Orange and red Persian rug from Central Casting

Then I greatly enjoyed trying to decipher the notes which passed back and forth between perfumer Cécile Zarzokian and Jan Ewoud Vos during the development process. I see that Catherine Deneuve, Eva Green and Charlotte Rampling are cited as muses, and that the perfume should be sensual, veering towards sexual, without tipping over into vulgarity. Or was it supposed to tip over slightly into vulgarity? I can't quite make out the snippet which may or may not say: 'Hint of vulgarity'. So of course I had to write to Mary and ask for clarification, also of the word that on balance probably isn't 'Cabillaud', which is 'cod' in French. Mary told me that my phantom cod was in fact 'Cotillard', the surname of a French actress, singer-songwriter, environmentalist and spokesperson for Greenpeace (Wikipedia informs me).

Marion Cotillard ~ Source Wikimedia Commons (George Biard)

I didn't get any further with the vulgarity issue, mind, for Mary replied:

"I spoke with Jan Ewoud about deciphering the rest of the post card and he explained that the card is meant for feeling, not analysing. Please take the feelings and emotions you have when viewing the cards with the earliest hand-written notes and messages between Jan Ewoud and Cécile Zarokian to bring you a little closer to the development of the concept. 

I hope this proves to be an interesting endeavour for you!" 

It certainly did. I like a bit of mystery at the end of the day.

So how does SHEIDUNA smell?

Well, first up, here are the notes;

Lemon, tangerine, blackcurrant, aldehydes, Bulgarian rose essence, geranium, clove, vetyver, patchouli, amber woody incense, benzoin, myrrh, tonka bean, vanilla pods and musks

Eyeballing that list I was immediately reminded of the notes of Puredistance 1, with which there is a surprising amount of crossover.

Fresh tangerine blossom, cassis, neroli bigarade, magnolia, rose wardia, jasmine, natural mimosa, sweet amber, vetyver, white musk

Diptyque's L'Ombre dans l'Eau and Baume du Doge by Eau d'Italie also sprang to mind, with their crackling tension between (respectively) blackcurrant and orange notes - and myrrh. While the mixture of aldehydes and incense inevitably conjures up Serge Lutens' La Myrrhe.

Tried burning the stuff once but it was myrrh trouble than it was worth

In the opening to SHEIDUNA, the crystalline texture of the myrrh coupled with the amber base convey a simultaneously warm and granular feel, as befits the sandscapes which form the thematic backdrop to the scent. (Purple prose alert!!) The prickly heat effect is further reinforced by a coruscating canopy of spiced aldehydes. To my nose there is a vaguely odd aspect to the scent at this point, possibly because of the juxtaposition of fruit and the amber woody incense accord, or just the latter on its own packing a punch - I can't quite put my finger on it. The feeling of oddness varies from spray to spray - depending perhaps on how liberal I am with the application. But if you are happy to wait a little while, SHEIDUNA soon gets into more classical 'desert oriental' territory. I LOVE the drydown in particular, when the scent becomes a fuzzy caressing tingle of ambery incense. I am sorry, I have tried several versions of that sentence and they all sound a bit louche. Yes, there is a lot going on here that I cannot begin to describe, but as ever with Puredistance scents, you really can't see the join.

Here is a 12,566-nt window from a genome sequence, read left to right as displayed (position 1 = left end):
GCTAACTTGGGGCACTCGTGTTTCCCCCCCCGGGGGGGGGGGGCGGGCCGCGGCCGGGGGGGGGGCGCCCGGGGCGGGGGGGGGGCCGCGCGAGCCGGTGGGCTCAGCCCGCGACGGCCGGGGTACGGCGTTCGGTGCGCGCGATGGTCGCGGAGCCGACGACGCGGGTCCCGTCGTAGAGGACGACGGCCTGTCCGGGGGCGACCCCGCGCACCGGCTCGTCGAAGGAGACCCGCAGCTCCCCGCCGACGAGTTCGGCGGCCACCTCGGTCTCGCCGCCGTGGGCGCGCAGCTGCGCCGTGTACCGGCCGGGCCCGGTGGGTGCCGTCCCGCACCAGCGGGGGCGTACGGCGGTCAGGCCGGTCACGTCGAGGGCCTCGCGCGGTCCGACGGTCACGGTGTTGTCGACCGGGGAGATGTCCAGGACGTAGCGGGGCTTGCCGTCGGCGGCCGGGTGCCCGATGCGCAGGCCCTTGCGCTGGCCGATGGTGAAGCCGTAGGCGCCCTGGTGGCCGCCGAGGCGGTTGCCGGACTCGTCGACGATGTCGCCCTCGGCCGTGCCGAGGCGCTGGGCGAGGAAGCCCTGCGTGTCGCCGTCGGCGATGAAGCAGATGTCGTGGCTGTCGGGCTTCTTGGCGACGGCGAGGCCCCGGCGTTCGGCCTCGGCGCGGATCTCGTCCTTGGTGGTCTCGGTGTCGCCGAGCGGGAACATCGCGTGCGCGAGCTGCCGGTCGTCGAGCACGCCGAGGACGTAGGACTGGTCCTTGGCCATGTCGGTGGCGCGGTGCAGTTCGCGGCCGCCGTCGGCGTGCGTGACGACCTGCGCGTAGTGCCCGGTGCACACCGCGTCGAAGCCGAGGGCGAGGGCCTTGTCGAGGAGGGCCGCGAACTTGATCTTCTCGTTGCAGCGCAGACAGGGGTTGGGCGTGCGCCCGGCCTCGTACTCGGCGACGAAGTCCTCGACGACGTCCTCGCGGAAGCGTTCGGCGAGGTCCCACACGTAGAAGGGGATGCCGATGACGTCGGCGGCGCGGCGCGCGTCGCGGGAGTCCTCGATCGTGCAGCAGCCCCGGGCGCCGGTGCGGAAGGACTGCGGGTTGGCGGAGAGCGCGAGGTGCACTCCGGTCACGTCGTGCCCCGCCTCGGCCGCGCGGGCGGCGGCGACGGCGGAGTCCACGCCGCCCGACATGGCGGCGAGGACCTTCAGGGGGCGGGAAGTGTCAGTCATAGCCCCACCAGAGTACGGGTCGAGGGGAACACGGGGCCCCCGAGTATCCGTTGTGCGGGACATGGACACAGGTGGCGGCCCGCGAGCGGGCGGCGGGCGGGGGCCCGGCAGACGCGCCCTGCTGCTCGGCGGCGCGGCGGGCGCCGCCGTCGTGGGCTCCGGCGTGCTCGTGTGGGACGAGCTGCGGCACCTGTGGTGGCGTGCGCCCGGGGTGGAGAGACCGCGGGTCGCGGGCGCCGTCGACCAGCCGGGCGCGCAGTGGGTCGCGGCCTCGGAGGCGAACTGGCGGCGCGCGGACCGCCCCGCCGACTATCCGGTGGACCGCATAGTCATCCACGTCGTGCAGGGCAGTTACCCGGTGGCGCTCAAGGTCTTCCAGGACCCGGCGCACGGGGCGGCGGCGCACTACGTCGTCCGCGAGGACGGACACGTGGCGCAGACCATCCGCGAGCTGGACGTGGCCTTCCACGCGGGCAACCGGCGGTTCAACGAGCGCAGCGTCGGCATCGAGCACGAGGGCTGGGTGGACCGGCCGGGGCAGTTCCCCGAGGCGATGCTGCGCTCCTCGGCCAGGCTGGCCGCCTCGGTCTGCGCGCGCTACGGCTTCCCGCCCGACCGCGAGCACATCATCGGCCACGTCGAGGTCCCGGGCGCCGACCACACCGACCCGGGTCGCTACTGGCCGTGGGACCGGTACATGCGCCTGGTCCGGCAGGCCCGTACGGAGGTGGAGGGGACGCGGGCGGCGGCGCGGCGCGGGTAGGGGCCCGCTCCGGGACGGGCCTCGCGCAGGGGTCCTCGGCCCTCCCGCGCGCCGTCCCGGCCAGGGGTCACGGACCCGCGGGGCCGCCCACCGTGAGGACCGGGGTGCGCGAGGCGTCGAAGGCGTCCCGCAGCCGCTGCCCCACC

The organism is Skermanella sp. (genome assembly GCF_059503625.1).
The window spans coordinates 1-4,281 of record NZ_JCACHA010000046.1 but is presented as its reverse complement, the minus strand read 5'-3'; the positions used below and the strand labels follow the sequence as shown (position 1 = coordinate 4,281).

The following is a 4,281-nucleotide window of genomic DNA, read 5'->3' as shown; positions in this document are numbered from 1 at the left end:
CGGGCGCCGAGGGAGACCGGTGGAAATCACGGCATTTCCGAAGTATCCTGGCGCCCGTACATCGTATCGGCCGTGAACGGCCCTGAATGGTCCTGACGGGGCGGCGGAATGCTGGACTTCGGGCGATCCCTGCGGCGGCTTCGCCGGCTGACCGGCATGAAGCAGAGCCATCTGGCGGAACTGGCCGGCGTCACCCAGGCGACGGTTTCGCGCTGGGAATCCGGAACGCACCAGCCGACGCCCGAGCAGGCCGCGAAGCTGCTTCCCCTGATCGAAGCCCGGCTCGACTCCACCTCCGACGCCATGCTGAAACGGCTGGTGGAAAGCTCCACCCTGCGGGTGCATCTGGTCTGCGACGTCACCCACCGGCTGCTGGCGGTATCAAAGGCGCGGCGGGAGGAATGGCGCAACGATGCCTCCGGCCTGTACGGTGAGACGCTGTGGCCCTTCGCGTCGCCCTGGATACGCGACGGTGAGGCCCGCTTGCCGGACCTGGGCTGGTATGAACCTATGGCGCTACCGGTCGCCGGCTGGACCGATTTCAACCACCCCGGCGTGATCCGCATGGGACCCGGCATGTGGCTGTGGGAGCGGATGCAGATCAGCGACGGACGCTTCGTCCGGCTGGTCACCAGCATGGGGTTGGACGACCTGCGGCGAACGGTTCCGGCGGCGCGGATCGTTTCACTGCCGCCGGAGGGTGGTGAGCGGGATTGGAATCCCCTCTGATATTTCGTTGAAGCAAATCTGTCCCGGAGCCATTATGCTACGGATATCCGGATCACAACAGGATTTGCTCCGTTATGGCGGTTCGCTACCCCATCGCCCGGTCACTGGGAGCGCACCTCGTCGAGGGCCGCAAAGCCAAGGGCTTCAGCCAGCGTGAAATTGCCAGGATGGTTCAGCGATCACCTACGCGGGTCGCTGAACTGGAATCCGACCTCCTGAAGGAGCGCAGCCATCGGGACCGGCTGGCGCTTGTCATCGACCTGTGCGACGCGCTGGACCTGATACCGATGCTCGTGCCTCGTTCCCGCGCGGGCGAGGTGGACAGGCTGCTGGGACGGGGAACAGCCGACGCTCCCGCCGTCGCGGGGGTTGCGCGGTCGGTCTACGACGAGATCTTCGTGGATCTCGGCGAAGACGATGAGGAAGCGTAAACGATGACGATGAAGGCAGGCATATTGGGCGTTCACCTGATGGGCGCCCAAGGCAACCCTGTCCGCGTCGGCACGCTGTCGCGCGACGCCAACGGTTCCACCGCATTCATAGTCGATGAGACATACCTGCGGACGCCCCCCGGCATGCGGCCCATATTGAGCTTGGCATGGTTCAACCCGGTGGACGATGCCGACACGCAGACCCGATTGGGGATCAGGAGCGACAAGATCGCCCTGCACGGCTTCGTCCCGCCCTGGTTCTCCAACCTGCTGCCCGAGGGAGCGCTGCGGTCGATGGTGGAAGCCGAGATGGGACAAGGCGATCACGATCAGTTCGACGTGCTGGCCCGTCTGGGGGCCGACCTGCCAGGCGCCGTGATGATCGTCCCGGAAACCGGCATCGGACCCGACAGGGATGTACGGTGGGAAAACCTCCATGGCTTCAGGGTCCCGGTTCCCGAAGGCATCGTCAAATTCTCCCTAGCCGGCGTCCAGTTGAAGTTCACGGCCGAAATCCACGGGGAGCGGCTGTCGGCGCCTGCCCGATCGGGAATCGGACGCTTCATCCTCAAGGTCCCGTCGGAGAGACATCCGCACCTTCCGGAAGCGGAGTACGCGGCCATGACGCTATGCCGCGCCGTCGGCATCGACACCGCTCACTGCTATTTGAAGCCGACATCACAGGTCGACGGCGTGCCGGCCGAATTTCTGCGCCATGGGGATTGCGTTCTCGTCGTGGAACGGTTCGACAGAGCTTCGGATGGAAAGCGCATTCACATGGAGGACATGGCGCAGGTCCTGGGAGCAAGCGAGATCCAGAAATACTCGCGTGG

Puredistance display in Fortnum & Mason

SHEIDUNA is opulent and elegant and mysterious and completely its own thing: it is not simply an oriental spin on Puredistance 1 as I at first wondered - and if you like any or all of the fragrances mentioned earlier there is a good chance you will enjoy it, singular opening notwithstanding. A perfume with three separate notes that smell of vanilla already has a lot to commend it in my book.

I also tried SHEIDUNA out on the trusty sounding board that is my elderly friend - Facebook friends will recognise who I mean. She didn't want to sniff my skin itself, as she got enough of a whiff some inches away. 'It's creamy', she remarked, adding: 'It's nice', and as an afterthought: 'I wouldn't call it delicate.' Which may have been a reference to SHEIDUNA's powers of projection...or the fact that it does contain a 'hint of vulgarity' after all. ;) My elderly friend seemed to approve either way.

And as well as Rebel Yell, I am minded of a track by The Monochrome Set called Rain Check; it is a surprisingly jaunty ditty about cheating death, who is depicted as a black caped figure swinging his cane and smelling of (presumably) funereal incense:

"The scent of myrrh on your skin..."

SHEIDUNA, the scent of myrrh, and so much more.


Tara said...

Hi V,
I enjoyed sharing your excitement at getting to try the new one from PD. It's good that we can still feel that way now and again.
SHEIDUNA does have a "misleading" notes list. I wouldn't have imagined a desert oriental for those mentioned. Cod really would have been a curve ball though, haha.